Leading up to the HIMSS21 event in Las Vegas, speculation was rampant among healthcare technology leaders. After the last-minute cancellation of HIMSS20, would the event actually occur? Would people attend? Is a COVID outbreak among attendees inevitable? 

Our team sent seven representatives who weighed in to answer these questions and compile learnings from the event—and with diminished attendance (approximately half that of previous years), the opportunities to learn and engage were ample and focused.  Throughout our discussions at the event, we heard repeatedly that lower attendance—while unfortunate—tended to yield higher quality conversations and the ability to get valuable face time with partners, prospects, vendors, and thought leaders. In short,  fewer attendees meant less “noise” and more meaningful interaction.

Key Themes 

The Verinovum team observed the following topics and trends throughout the conference, starting, not surprisingly, with:  

  1. COVID-19: While COVID certainly played a role in the event’s attendance and exhibition itself, it also permeated the schedule.  The pandemic has changed the way healthcare uses technology and exemplified digital transformation, and that was evident throughout the conference. Leveraging EHRs in new ways, embracing telehealth, and finding ways to capture and use new forms of patient data seemed to be mentioned in–if not the focus of–most educational sessions. 
  2. Overwhelmed by data: The CTO of an organization focused on physician workflow tools reported that they have tons of clinical data but that they don’t trust its usability and that they struggle to organize it in a way that makes the data useful. The  theme of disjointed data permeated the rest of the conference and manifested itself in several session titles including:  
    • Improving Healthcare Outcomes by Enhancing Data Quality
    • Untangling the Thread: Bringing Actionable Data to the Clinical Team  
    • Real-Time Aggregation and Distribution of Healthcare Data from Multiple-Decentralized Sources
    • Using High-Octane Patient Data to Fuel Better Care  
  1. Mental health and SDoH: Multiple sessions and conversations revolved around looking beyond the typical “red flags” of health (high blood pressure, diabetes, CHF, high cholesterol) and incorporating mental health and social determinants of health into building a complete patient picture. The Verinovum team spoke with multiple consulting firms that validated the shift toward incorporating as much information as possible into a longitudinal member/patient record.  
  2. Payers’ role in health management: While there was certainly the expected provider presence at the event, the Verinovum team observed an increased presence of payers, along with payers’ interest in leveraging clinical data to impact health and drive better outcomes. The Verinovum team spoke with the CTO of a major health plan who noted that their organization was  “not good at clinical data cleansing, and it’s something we absolutely need.” The prevalence of payers’ focus on leveraging data  for better outcomes was also validated through popular education sessions:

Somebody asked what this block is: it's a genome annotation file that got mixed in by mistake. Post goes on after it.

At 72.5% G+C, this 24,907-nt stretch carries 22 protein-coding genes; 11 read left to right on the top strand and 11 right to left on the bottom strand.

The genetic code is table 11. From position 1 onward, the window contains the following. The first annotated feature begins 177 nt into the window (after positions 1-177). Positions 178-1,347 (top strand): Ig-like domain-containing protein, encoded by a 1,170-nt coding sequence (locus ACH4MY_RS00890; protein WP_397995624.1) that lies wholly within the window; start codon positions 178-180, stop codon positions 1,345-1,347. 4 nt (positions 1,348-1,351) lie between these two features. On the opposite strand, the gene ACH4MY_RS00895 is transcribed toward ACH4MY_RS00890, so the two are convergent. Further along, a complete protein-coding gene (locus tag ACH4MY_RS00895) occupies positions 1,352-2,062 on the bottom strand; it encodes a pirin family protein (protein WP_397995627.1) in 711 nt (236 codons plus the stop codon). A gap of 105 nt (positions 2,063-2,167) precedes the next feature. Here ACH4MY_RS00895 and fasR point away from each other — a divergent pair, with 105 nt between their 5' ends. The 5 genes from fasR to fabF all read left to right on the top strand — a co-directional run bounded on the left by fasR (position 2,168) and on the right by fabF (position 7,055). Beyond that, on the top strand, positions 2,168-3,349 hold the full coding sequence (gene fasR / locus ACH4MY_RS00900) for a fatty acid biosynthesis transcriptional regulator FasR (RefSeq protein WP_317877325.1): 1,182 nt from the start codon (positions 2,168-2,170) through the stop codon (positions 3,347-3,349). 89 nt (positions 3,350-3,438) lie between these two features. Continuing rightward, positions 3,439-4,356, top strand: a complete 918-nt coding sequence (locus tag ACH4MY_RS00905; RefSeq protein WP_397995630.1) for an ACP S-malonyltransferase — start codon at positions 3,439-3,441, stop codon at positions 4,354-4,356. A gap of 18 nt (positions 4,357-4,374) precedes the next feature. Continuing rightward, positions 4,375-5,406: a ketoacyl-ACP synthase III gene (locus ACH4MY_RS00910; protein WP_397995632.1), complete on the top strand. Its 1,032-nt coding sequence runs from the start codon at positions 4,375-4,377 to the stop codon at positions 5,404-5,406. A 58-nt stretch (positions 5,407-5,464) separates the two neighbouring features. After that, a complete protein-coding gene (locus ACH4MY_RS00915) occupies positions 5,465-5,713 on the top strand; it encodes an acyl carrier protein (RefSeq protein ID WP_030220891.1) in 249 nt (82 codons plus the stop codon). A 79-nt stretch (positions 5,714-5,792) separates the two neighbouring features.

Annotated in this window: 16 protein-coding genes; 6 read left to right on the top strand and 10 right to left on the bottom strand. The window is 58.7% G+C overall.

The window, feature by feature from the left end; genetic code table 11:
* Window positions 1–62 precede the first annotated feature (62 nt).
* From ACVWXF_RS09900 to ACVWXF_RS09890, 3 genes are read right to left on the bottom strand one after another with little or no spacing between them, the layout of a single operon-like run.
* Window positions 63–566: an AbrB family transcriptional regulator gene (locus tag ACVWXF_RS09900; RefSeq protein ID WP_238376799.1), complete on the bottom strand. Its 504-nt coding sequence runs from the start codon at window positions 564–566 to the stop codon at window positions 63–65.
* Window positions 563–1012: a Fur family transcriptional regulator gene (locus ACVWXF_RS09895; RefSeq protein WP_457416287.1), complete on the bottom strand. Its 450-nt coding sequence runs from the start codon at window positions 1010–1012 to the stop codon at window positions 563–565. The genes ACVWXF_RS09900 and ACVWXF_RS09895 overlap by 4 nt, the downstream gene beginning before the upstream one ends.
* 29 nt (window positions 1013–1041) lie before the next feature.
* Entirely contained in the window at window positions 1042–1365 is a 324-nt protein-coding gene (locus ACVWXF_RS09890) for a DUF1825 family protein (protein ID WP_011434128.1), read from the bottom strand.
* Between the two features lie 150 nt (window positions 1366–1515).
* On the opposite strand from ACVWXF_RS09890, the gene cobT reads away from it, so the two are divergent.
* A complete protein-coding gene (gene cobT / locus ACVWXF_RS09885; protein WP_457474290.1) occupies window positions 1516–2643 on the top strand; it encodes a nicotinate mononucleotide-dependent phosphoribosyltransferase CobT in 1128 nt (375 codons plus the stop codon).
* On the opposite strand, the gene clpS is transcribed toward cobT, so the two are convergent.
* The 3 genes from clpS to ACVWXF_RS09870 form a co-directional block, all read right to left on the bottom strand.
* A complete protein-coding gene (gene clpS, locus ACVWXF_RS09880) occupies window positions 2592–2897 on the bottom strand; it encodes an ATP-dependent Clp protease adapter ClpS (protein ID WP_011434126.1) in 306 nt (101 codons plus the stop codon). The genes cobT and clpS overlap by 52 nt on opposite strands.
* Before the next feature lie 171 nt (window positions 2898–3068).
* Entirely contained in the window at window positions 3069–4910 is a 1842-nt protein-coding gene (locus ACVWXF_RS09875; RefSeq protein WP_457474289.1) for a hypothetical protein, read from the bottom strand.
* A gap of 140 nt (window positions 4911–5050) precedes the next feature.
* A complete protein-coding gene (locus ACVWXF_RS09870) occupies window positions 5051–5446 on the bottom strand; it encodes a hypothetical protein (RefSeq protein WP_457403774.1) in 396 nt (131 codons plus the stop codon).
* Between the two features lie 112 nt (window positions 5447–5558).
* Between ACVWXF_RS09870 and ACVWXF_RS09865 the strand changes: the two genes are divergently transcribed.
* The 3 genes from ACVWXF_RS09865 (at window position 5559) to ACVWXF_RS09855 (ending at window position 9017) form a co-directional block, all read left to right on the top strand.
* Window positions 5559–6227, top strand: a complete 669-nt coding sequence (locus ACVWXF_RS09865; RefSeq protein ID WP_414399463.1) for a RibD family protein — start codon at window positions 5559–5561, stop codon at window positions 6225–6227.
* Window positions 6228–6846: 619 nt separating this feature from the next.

• Payer Perspective: Achieving success in the evolving interoperability landscape  
    • Person Matching for Interoperability: A Case Study for Payers  
  1. Artificial intelligence (AI) & predictive analytics: A large number of sessions focused on the use of AI and predictive analytics. Payers, providers, medical device companies, life sciences and more can find use cases for predictive analytics to streamline operations, identify business threats, and contain costs.  
  2. ONC Cures Act Final Rule: There’s never any shortage of legislation changes and evolving concerns around patient information, and this was evident. Keeping a pulse on evolving changes around the usage of healthcare data will undoubtedly continue to be an area of focus in the industry. 
  3. The pros and cons of FHIR: While FHIR in and of itself was a hot topic throughout the conference, conversations revolved heavily around the idea that FHIR cannot fix data quality. Notable session titles around FHIR included:
    • Integrating a Fully Realized FHIR-Based Representation of the World
    • The Role of HL7® FHIR® in Patient Cost Transparency  
    • The Evolution of Clinical Data Exchange Using HL7® FHIR®  
    • Improving Clinical Data Exchange and Notifications with HL7® FHIR®  
    • Igniting Interoperability with the HL7® FHIR® Accelerators  
  1. The state of digital transformation: Aside from telehealth adoption (which has been obviously accelerated due to the  COVID-19 pandemic), the adoption of HIT solutions is stagnating across the industry. Whether it’s due to budgetary constraints or a reluctance to embrace new technologies due to the headaches IT solutions have presented to the industry in previous years, the industry is struggling to keep up with healthcare consumers and their demand for new, convenient technologies.  

While the event in Las Vegas is now behind us, HIMSS continues to add content to the digital portion of the event, with on-demand sessions available for 45 days after the conclusion of the live event. There’s something for everyone in the lineup of content—a mix of healthcare luminaries (Michael Dowling, CEO of Northwell Health, for example) and appealing celebrities (such as Patrick Dempsey of Grey’s Anatomy). Check out the full digital experience here.